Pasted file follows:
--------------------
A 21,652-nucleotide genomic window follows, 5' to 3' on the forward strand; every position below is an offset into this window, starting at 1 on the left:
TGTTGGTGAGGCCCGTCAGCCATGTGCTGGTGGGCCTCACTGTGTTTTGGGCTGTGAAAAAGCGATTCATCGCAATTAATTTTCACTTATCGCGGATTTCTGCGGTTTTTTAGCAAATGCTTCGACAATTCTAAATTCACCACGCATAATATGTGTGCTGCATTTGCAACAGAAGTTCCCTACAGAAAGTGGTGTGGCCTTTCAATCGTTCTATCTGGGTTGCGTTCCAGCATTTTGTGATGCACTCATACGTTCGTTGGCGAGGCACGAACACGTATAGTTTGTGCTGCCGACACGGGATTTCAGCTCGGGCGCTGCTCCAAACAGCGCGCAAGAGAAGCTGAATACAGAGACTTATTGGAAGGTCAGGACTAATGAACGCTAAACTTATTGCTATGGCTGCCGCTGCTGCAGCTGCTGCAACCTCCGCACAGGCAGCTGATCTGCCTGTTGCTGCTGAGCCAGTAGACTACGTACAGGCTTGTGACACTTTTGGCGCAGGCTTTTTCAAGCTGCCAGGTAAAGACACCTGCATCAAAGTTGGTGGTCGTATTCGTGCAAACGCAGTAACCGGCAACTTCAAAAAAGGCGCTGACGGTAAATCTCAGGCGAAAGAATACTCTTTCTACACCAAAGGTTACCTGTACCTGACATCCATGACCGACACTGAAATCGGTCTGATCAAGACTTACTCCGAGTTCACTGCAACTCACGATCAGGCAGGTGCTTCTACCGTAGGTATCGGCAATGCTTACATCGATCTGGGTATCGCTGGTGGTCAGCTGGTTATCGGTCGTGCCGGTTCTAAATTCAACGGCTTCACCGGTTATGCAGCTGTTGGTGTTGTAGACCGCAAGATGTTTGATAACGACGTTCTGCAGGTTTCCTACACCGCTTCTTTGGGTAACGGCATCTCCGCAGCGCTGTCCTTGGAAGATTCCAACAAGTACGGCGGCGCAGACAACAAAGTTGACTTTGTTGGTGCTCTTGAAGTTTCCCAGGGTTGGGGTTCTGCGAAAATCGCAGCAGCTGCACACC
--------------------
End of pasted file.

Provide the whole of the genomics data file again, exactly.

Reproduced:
A 21,652-nucleotide genomic window follows, 5' to 3' on the forward strand; every position below is an offset into this window, starting at 1 on the left:
TGTTGGTGAGGCCCGTCAGCCATGTGCTGGTGGGCCTCACTGTGTTTTGGGCTGTGAAAAAGCGATTCATCGCAATTAATTTTCACTTATCGCGGATTTCTGCGGTTTTTTAGCAAATGCTTCGACAATTCTAAATTCACCACGCATAATATGTGTGCTGCATTTGCAACAGAAGTTCCCTACAGAAAGTGGTGTGGCCTTTCAATCGTTCTATCTGGGTTGCGTTCCAGCATTTTGTGATGCACTCATACGTTCGTTGGCGAGGCACGAACACGTATAGTTTGTGCTGCCGACACGGGATTTCAGCTCGGGCGCTGCTCCAAACAGCGCGCAAGAGAAGCTGAATACAGAGACTTATTGGAAGGTCAGGACTAATGAACGCTAAACTTATTGCTATGGCTGCCGCTGCTGCAGCTGCTGCAACCTCCGCACAGGCAGCTGATCTGCCTGTTGCTGCTGAGCCAGTAGACTACGTACAGGCTTGTGACACTTTTGGCGCAGGCTTTTTCAAGCTGCCAGGTAAAGACACCTGCATCAAAGTTGGTGGTCGTATTCGTGCAAACGCAGTAACCGGCAACTTCAAAAAAGGCGCTGACGGTAAATCTCAGGCGAAAGAATACTCTTTCTACACCAAAGGTTACCTGTACCTGACATCCATGACCGACACTGAAATCGGTCTGATCAAGACTTACTCCGAGTTCACTGCAACTCACGATCAGGCAGGTGCTTCTACCGTAGGTATCGGCAATGCTTACATCGATCTGGGTATCGCTGGTGGTCAGCTGGTTATCGGTCGTGCCGGTTCTAAATTCAACGGCTTCACCGGTTATGCAGCTGTTGGTGTTGTAGACCGCAAGATGTTTGATAACGACGTTCTGCAGGTTTCCTACACCGCTTCTTTGGGTAACGGCATCTCCGCAGCGCTGTCCTTGGAAGATTCCAACAAGTACGGCGGCGCAGACAACAAAGTTGACTTTGTTGGTGCTCTTGAAGTTTCCCAGGGTTGGGGTTCTGCGAAAATCGCAGCAGCTGCACACC